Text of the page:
As members of an audience, we know that what we see on the big screen is an illusion, though we often forget and get lost in the story and the elements that make it seem “real.” But, at least since 8 ½, Fellini has reminded his audiences as they watched the film that what they were seeing was, in fact, an illusion. In Amarcord, Casanova and And the Ship Sails On, he makes it abundantly clear that the film is a conjuring trick, with obviously fake sets, including his seas made of plastic. But – even knowing that it is fake – we are still dazzled by the illusions. In Intervista Fellini takes this all a step further.  The most magical (and emotional) moment of all is when Marcello Mastroianni reunites with Anita Ekberg (both much aged, as almost three decades have elapsed since La Dolce Vita) to re-enact their famous Trevi Fountain scene. The film explores the role of Fellini as puppet-master and ringleader, examines the process by which he casts his eccentric collection of actors (known for sometimes adding characters to his films to incorporate new and interesting faces) and ends with a touch of comedy based on the auteur’s reminiscences.


Satyricon (1968) Rome in the period of the Emperor Nero: a decadent civilization, plagued by greed, moral decline and superficiality. These themes are weaved throughout Satyricon but seem nowhere more evident as when Trimalchio worships his three gods: “Great Business, Great Satisfaction and Great Profit.” This is the culture of La Dolce Vita set two millennia earlier. The film earned Fellini a Best Director Academy Award nomination. But, like many films of the period, and particularly those at this mid-juncture of his career, it seems that much of it was intended to shock audiences and critics more than anything else (dealing with such taboos as homoerotic imagery on the big screen and cannibalism). And there is nothing wrong with this, for it shakes us up a bit and expands the limits of art. 


The White Sheik (1952) There were many films that I considered for this final spot: Ginger and Fred (in which the Maestro takes aim at the superficiality of television culture), Il Bidone (the middle in Fellini’s trilogy of films on loneliness and hope), Roma (which, like Amarcord, deals with nostalgic caricatures set to the backdrop of Italy’s fascist past) and And the Ship Sails On (with its juxtaposition of social class problems at the start of the First World War). But I settled upon the commercial and critical flop The White Sheik, perhaps one of the shallowest of Fellini’s films. Why? First, it was really the start of it all. While Fellini had previously been a screenwriter for Rossellini (a co-writer of the emotionally gripping Rome, Open City) and though he had co-directed Variety Lights with Antonio Lattuada, this was his first solo effort.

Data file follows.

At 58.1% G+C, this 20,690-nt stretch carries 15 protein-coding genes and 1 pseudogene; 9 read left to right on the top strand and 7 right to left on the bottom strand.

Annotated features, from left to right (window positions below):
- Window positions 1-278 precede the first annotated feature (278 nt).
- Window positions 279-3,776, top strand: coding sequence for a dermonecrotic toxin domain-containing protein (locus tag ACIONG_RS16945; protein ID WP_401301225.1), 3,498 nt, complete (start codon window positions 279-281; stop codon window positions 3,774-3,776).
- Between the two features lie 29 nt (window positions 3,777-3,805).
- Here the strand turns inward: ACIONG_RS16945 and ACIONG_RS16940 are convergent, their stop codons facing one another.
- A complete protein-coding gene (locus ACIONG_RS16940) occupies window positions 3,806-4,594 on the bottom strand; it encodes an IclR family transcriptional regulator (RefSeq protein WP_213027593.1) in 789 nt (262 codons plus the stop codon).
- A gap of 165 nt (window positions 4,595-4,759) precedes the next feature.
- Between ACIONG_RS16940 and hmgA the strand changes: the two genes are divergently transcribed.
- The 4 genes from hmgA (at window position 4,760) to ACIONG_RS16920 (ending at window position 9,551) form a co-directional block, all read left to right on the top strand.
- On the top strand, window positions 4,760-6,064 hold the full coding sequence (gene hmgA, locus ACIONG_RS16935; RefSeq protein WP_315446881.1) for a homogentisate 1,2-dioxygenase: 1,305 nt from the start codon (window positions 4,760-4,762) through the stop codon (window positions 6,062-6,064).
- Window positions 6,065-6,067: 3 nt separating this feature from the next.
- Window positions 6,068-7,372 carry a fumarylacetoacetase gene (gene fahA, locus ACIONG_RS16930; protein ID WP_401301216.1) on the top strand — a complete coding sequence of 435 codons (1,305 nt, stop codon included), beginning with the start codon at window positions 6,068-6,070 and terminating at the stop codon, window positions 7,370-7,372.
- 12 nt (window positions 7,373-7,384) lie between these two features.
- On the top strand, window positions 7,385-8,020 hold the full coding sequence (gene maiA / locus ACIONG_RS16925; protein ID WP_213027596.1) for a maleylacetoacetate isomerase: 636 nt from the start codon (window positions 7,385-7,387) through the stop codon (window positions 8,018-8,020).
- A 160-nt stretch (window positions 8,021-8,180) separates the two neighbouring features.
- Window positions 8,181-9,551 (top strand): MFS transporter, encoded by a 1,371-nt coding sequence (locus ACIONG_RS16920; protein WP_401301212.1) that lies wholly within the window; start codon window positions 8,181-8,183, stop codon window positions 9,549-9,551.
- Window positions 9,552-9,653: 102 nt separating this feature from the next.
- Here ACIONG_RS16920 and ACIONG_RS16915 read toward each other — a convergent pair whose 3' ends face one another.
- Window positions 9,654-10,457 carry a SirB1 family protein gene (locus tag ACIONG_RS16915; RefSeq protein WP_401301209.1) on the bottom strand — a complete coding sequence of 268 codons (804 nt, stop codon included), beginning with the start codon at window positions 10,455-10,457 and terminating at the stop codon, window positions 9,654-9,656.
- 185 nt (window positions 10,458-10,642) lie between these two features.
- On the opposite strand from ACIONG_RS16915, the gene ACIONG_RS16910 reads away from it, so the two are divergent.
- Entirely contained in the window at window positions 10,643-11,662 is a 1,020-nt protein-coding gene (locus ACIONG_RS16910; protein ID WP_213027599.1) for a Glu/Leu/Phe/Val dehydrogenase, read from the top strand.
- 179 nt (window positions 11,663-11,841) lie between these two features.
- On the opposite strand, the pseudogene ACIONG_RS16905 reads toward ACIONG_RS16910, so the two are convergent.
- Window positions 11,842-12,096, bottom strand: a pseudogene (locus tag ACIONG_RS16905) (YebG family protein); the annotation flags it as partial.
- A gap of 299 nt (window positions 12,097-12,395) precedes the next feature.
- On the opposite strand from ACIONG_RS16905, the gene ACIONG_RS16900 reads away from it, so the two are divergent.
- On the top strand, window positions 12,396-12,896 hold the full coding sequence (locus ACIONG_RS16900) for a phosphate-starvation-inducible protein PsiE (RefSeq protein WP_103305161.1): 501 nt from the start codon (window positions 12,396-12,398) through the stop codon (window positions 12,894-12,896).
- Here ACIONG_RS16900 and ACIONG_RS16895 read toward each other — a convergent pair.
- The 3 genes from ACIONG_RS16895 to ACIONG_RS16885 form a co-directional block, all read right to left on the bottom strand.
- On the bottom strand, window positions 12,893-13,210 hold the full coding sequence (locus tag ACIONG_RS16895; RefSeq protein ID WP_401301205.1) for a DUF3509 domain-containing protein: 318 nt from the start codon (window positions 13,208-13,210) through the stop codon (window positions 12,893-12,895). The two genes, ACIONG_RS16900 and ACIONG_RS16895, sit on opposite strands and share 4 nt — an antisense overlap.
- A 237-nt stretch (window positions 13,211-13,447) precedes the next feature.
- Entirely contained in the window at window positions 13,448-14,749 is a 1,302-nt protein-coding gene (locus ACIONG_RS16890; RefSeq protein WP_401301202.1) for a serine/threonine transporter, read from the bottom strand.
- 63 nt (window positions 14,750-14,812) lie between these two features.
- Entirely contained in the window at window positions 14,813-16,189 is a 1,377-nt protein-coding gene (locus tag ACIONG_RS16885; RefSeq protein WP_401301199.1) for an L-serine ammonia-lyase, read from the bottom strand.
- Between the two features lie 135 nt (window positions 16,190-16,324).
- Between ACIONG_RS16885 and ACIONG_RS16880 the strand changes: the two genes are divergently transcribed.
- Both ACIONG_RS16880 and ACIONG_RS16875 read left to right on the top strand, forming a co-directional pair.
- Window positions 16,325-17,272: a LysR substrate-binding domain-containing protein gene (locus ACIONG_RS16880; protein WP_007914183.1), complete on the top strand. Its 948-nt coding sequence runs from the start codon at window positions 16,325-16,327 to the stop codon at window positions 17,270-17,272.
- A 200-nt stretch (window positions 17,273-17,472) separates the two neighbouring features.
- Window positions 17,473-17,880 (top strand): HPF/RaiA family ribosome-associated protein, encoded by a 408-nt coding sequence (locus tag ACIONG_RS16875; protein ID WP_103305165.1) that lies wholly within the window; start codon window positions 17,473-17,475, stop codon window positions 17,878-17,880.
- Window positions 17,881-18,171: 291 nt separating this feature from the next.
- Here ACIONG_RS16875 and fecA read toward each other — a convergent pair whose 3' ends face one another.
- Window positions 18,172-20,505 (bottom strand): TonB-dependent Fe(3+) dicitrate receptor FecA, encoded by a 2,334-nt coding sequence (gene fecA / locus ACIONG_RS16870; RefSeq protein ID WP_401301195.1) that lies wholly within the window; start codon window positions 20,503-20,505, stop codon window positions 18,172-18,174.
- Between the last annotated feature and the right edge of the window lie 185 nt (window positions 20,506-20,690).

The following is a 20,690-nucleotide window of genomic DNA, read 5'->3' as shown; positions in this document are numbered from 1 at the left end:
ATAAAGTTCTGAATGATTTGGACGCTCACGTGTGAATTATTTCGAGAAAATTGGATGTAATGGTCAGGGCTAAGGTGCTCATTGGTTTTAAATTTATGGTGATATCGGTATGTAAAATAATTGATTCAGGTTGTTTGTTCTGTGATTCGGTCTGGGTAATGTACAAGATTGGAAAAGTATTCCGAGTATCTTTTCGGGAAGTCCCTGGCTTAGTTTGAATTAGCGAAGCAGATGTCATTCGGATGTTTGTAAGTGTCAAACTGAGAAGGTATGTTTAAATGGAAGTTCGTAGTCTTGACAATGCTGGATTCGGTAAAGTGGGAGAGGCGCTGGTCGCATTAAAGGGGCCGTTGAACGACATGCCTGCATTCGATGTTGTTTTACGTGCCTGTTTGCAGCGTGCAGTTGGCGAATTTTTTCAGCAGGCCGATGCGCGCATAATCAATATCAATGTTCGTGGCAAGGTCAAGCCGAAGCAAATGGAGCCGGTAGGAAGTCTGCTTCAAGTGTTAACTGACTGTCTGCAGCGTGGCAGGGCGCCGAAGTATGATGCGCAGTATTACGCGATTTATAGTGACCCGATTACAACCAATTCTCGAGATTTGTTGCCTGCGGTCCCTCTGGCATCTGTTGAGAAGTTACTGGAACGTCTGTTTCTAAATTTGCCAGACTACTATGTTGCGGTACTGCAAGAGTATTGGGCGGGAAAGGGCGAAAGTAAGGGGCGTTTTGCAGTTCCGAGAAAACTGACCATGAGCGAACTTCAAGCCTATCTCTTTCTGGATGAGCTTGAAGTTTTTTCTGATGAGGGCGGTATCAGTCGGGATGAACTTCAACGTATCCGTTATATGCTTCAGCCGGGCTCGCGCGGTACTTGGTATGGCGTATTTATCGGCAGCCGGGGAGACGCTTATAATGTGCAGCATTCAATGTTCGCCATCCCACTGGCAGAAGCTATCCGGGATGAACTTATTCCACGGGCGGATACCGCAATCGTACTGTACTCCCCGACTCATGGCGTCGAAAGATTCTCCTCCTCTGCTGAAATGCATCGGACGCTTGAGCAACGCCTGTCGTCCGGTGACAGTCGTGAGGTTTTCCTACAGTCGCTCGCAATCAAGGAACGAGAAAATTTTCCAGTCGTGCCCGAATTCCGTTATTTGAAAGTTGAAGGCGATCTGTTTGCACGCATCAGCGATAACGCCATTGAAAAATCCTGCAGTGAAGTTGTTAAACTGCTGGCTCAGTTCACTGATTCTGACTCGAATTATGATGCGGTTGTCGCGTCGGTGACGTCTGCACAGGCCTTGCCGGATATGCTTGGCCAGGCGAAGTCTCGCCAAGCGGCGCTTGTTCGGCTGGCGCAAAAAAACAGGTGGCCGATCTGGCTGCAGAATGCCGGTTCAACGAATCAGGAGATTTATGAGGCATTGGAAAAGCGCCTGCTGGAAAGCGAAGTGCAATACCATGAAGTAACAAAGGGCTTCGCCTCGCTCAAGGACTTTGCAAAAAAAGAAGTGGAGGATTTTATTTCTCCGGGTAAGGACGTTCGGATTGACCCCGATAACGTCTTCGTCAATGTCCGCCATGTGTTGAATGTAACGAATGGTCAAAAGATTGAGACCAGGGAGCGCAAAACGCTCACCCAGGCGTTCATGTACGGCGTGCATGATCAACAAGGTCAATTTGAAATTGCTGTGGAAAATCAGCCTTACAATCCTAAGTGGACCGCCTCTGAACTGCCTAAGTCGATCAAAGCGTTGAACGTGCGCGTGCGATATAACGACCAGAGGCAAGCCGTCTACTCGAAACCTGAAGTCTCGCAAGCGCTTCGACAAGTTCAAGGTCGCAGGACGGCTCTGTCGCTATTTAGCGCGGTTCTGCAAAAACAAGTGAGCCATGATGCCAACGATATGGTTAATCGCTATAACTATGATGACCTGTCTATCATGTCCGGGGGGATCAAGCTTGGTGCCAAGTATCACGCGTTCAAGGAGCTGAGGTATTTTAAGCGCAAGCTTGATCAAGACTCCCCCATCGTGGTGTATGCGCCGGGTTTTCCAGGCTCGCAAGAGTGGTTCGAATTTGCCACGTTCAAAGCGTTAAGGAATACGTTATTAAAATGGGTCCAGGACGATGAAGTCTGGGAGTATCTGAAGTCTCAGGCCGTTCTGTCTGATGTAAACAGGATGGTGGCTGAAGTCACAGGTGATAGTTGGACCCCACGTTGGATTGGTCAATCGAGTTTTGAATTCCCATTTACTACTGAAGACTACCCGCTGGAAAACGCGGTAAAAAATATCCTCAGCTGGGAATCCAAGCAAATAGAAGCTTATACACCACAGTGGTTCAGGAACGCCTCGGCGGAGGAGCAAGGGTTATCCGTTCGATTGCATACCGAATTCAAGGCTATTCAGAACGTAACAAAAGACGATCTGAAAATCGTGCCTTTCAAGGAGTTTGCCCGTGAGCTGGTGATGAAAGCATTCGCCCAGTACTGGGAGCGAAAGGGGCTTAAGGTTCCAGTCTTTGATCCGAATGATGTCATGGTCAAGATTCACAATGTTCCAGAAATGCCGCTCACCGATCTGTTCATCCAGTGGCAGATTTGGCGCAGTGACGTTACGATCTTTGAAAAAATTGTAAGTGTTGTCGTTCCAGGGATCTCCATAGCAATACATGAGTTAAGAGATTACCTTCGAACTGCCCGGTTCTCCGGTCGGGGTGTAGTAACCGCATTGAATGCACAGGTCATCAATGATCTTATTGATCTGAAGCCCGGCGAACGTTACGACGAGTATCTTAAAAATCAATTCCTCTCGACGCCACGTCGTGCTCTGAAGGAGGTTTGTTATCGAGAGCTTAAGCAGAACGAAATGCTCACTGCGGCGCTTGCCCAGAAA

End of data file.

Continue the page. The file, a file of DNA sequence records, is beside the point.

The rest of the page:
For any viewers of Woody Allen’s To Rome with Love the storyline is very familiar, as Allen borrowed heavily from it in his vignette about the young newlywed couple visiting Rome (featuring Alessandro Tiberi, Alessandra Mastronardi and Penelope Cruz). This piece was made with a degree of insecurity about his filmmaking abilities – it could make or break him as a director. While not a wild success, it wasn’t a total failure either. Uncertainty would continue to plague Fellini throughout his career, peaking with 8 ½, a film about the creative difficulties of making a film. The White Sheik also has many elements in it that Fellini would continue to explore throughout his life – the use of costumes and disguises, his love of clowns, the exploration of fantasy and its relations to reality (setting the stage for so many of Fellini’s later works is one line of dialogue: “Real life is the life of dreams”).


This was also the film that began to establish Fellini’s reputation as the Maestro – he made it clear that he had an artistic vision and was not entirely willing to compromise it, insisting on character actor Alberto Sordi as the White Sheik and writer Leopoldo Trieste as Ivan, the bumbling husband, despite protests from producers. It may be shallow and it is certainly not the best in the director’s catalogue, but it is hilarious (such as the semi-autobiographical scene when a nervous Ivan is reporting his missing girlfriend to the authorities, whilst his every word is being transcribed loudly on a nearby typewriter, or when Wanda – Brunella Bovo –  resolves to commit suicide and throws herself into a river, only to find that the water is barely ankle deep) and it marked the beginning of a beautiful, carnivalesque career, the first in a long line of films in which Fellini would dazzle and delight audiences with his own special brand of magic and illusion.   


Author Bio:
Benjamin Wright is a contributing writer at Highbrow Magazine.

not popular
Wikipedia Commons
Bottom Slider: 
Out Slider